As teams around the NBA examined his availability, Kenneth Faried looked past the Denver Nuggets and into the swath of intrigued franchises that had gone revealing information of potential discussions in a desperate attempt. Reading about interested parties within the league inspired him, but only to the extent of privately reaffirming that welcoming organizations existed outside Denver.
Faried had grasped his talent and the outline of his potential in his growth a season ago, and a memorable 40-point, 10-rebound MVP performance in the Rising Stars game earned him praise from peers and a retired legend, Shaquille O’Neal. Wisely and inevitably, the Nuggets kept him beyond the trade deadline.
Through most of the season, Faried’s adjustments lurched: a gradual process under new head coach Brian Shaw, reduced minutes, the Nuggets’ commitment to him unclear and an apparent roadblock in his development as a franchise’s core piece. Earlier in the season, Faried had declined to comment on supposed deals. For once, a trading season served a player fresh reasons to feel desired again.
“I’m not surprised at all that my name was in trade situations, because I am a good player and people do want me,” Faried told RealGM. “It just makes me that much more aware of how many other teams want me and like me.”
How close Denver management ever came to consummating a deal is uncertain, and every round of speculation surrounding Faried had presented like a hopeless plea on the outside. His youth (24 years old) and blend of athleticism and ferocious knack for the ball make him a self-starter.
For the Nuggets, a potential trade for Iman Shumpert never made sense, and yet the New York Knicks continued trying and trying. Perhaps several other teams pleaded, too, untraced and unearthed.
Nevertheless, it’s led to the best stretch of Faried’s season, a reinvigorated month with three of his total five 20-point games. Ty Lawson has always carried the bulk of responsibilities on these Nuggets since the trade of Carmelo Anthony, and even Faried settled to take a backseat and conceded ownership of the locker room, of shots and pressure, to the 5-foot-11 point guard.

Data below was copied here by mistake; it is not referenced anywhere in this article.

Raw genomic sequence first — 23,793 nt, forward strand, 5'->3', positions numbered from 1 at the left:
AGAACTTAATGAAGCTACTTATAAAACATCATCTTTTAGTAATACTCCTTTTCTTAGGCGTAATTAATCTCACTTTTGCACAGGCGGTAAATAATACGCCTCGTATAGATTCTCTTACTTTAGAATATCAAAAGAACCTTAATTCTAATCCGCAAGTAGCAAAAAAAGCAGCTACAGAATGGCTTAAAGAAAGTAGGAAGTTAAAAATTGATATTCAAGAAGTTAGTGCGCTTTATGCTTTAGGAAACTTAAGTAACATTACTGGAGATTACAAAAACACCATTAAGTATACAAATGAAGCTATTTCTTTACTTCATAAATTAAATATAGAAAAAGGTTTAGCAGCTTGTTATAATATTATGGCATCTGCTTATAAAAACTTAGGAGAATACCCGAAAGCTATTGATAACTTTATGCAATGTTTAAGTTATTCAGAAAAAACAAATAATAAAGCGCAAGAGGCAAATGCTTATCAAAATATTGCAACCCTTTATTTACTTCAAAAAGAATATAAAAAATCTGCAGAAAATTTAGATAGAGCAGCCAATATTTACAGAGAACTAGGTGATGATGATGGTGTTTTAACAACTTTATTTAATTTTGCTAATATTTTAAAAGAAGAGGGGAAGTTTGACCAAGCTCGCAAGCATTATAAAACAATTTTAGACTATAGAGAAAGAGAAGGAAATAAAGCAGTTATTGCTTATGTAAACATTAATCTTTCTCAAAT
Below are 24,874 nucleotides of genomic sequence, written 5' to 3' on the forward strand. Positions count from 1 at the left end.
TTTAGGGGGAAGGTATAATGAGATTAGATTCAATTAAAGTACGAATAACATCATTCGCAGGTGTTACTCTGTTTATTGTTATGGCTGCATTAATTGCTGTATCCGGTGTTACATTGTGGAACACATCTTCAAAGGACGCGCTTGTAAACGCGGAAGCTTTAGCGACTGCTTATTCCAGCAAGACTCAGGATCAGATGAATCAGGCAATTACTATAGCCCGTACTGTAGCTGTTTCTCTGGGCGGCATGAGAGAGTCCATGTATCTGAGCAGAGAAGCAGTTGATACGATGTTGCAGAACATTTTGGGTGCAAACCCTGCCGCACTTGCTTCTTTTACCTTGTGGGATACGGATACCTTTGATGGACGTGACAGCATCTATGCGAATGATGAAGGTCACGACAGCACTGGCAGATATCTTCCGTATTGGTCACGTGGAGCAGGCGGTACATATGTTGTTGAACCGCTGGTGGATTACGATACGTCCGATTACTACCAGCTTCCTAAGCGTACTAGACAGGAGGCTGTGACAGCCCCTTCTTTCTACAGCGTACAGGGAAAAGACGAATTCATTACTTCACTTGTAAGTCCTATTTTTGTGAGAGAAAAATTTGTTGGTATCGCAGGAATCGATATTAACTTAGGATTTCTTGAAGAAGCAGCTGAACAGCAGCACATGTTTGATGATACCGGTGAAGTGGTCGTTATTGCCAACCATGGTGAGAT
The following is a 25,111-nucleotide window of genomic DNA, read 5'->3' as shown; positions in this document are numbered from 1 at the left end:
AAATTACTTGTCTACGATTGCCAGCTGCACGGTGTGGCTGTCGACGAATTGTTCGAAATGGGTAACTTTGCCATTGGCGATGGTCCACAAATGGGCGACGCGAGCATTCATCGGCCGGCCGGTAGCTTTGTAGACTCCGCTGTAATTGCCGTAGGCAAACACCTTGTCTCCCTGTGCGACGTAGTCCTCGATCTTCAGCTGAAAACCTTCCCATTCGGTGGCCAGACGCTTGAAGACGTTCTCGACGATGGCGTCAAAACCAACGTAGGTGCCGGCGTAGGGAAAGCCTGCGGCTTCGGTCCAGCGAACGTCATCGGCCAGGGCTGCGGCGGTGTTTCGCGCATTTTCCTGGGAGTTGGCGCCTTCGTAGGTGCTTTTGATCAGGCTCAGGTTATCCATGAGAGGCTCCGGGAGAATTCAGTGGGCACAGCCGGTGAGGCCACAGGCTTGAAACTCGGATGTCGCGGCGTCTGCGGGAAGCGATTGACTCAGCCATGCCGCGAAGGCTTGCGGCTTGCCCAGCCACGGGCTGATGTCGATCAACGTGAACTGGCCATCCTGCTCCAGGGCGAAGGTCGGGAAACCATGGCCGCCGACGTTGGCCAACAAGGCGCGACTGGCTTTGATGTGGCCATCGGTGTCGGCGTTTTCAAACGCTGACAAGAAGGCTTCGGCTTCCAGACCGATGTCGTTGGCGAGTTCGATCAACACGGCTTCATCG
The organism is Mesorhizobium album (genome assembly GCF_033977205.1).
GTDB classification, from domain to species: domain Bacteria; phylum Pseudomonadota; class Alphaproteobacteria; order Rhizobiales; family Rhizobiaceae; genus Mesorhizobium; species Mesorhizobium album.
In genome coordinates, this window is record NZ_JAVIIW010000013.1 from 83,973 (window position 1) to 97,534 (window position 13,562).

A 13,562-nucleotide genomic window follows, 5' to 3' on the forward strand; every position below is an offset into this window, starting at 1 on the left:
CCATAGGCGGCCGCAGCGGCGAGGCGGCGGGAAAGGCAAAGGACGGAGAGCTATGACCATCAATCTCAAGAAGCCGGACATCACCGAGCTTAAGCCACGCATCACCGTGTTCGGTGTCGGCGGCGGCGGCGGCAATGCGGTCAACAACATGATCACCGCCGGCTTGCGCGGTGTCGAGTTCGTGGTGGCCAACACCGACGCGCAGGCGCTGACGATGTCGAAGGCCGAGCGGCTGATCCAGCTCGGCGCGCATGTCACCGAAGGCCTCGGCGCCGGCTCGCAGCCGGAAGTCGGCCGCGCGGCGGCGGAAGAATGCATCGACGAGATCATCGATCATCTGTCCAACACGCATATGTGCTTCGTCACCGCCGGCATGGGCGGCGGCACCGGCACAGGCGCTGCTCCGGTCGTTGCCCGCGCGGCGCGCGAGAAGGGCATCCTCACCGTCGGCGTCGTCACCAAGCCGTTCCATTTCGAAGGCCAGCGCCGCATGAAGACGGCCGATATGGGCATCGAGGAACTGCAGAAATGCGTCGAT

Not until Lawson’s recent rib injury was Faried challenged by family members to increase his production, to emit positivity teammates can gravitate toward. Not until now was Faried able to scan the roster and understand: This team is as much mine as it is Lawson’s, and maybe, just maybe I’m capable of solely leading a supporting cast. This isn’t a selfish, me-me-me conduct in mind, but a healthy, aspiring goal on a team absent of an absolute star.
“I feel like this is my team right now, at least maybe until Ty gets back, and even past then,” Faried told RealGM. “I feel like this is my team and I have to do whatever to help us win games. For me, I know I had to step into the role of taking over the team and putting the team on my back. I got to step up. The trade deadline came and went.
“Right now with all the injuries, the coaches are searching. I’m trying to be that guy they can stop searching and stop looking for.”
Under George Karl, the frenetic pace perfectly suited Faried, the high frequency of shooting allowing more rebounding chances. He’s been running and running like the best of end-to-end rim runners since his days at Morehead State. So Faried entered last summer focusing on his jump shot, and as he says now of his stroke: “My jumper is still a work in progress. No matter what, I could always improve on it, and right now I’m trying to work on getting the ball in the post. So when I do decide to face up and shoot my jumper, it will go down because I’m shooting with confidence.”
From adapting to new coaches to trade whispers, the most perplexing aspect of Faried’s season centers on his lessened minutes. Across this season, he’s averaged the least amount of fouls per game for his career, a testament to elevated discipline clearing the way for enhanced minutes for a big man. Or so Faried expected.
“I thought because of me not fouling as much I would maybe get more minutes,” Faried said. “I’m solidified as one of the guys who plays defense a certain way. Refs let me get away with a lot – more than they did my first two years. I thought I’d have more minutes, but you have your ups and downs. With a new coaching staff, I anticipated they may not know or they want to find their own way of coaching. New coaching staff, so they have to find your niche and find your role.”
The Nuggets unmistakably still have faith in Faried, whom they’d drafted as an unpolished forward in 2011, who nurtured into one of the NBA’s most active, tireless athletes. Faried had been Masai Ujiri’s selection, a steal plucked out of the back-end of the first round, when he experienced desire in a climate of oversight. Now, they’re all after Kenneth Faried with a lust even he detects.